Using knowledge of the vibrational frequency of a specific protein in red blood cells, the team set one laser beam at a high frequency and the other at a lower frequency so that the difference between the two frequencies equaled the vibrational frequency of the protein. Through a system of mirrors, they trained the two laser beams through a small aperture and onto a mouse. The combination of the two laser beams excited the protein molecules in the imaging area and caused them all to vibrate, or oscillate, in synchrony. Xie likens the phenomenon to resetting a group of pendulums.
“If you have lots of pendulums, each one oscillates at the same frequency, but they are randomly distributed in their phase,” says Xie. “That’s what happens in conventional Raman spectroscopy. But here, we forced all the pendulums to go left and right at the same time, so in the end we have a much stronger signal.”
The group developed a custom detector to pick up the molecular signal, and found that the signal was thousands of times stronger than in conventional Raman spectroscopy. From the signal, the researchers obtained fast, detailed images of red blood cells moving through a mouse’s skin capillaries. Using the same technology, they also observed the behavior of trans-retinol, a common skin-care compound, as it was absorbed into a mouse’s ear.
“This work should open new opportunities in studying chemical composition changes and drug transport,” says Shuming Nie, professor of biomedical engineering at Emory University. “This technique is dramatically more sensitive and [has] better spatial resolution, but it is still limited by very small penetration depths.”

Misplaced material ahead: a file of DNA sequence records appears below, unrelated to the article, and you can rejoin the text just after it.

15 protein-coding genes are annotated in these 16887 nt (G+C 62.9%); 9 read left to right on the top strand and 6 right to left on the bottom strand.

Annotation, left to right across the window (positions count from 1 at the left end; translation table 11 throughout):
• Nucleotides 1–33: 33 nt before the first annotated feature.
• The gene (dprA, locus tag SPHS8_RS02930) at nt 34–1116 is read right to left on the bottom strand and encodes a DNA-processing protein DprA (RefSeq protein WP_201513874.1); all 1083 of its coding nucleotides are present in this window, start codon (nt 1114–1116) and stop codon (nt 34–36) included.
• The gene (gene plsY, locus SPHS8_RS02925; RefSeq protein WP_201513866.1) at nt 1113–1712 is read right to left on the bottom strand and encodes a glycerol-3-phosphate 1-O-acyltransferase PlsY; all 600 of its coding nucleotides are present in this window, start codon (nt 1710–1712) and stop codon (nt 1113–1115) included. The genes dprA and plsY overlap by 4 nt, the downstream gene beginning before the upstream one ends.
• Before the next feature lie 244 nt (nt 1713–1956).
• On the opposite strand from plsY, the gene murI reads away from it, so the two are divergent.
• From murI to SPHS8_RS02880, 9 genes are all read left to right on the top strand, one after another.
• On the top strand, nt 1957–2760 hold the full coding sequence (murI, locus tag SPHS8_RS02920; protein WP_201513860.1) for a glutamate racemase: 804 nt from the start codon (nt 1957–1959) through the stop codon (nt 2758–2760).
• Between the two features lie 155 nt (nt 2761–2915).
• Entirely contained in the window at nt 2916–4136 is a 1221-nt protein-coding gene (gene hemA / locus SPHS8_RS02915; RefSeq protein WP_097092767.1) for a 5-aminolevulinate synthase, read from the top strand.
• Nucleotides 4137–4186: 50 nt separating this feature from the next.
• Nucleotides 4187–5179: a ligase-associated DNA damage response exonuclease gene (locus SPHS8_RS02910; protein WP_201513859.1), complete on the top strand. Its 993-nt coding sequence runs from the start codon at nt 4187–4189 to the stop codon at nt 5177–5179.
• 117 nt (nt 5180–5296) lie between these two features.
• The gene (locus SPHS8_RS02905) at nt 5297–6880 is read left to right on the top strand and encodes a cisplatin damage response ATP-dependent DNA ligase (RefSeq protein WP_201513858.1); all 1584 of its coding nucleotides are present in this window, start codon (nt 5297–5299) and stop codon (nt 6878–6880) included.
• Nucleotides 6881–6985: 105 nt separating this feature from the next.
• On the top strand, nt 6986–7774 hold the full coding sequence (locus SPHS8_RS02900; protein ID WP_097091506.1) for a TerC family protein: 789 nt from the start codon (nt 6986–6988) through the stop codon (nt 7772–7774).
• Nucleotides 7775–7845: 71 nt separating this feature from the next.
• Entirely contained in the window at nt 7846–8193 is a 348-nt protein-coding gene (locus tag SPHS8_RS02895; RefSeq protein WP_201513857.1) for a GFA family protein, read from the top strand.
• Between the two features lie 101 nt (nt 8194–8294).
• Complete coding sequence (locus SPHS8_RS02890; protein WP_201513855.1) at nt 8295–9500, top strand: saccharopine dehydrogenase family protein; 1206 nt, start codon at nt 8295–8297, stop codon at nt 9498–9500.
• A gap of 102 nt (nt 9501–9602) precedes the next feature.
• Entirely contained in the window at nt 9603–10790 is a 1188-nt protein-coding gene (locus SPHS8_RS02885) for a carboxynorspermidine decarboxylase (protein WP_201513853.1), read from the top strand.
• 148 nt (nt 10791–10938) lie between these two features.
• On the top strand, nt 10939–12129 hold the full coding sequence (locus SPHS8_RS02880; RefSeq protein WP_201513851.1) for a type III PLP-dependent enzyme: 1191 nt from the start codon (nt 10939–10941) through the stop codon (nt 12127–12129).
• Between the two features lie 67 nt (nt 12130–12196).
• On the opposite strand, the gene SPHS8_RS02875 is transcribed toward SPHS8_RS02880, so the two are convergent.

So far, Xie and his colleagues have only been able to image at a depth of 100 microns, mostly due to the limitations of laser-based techniques. Xie says a solution may be to pair the technique with an imaging system like MRI, which can produce images deeper in the body, though with less clarity.
The team is working with mechanical engineer Eric Seibel at the University of Washington to design an endoscope that can house the two-laser system, in order to thread it through the body and create detailed images of tissues and organs. With such a capability, says Ji-Xin Cheng, associate professor of biomedical engineering at Purdue University, doctors may be able to identify other diseases that manifest on the surface of organs other than skin.
“Some cancers start in the epithelial layer, or the surface of tissues, like colon cancer,” says Cheng. “Diagnosing such cancers could be a good application for a system like this.”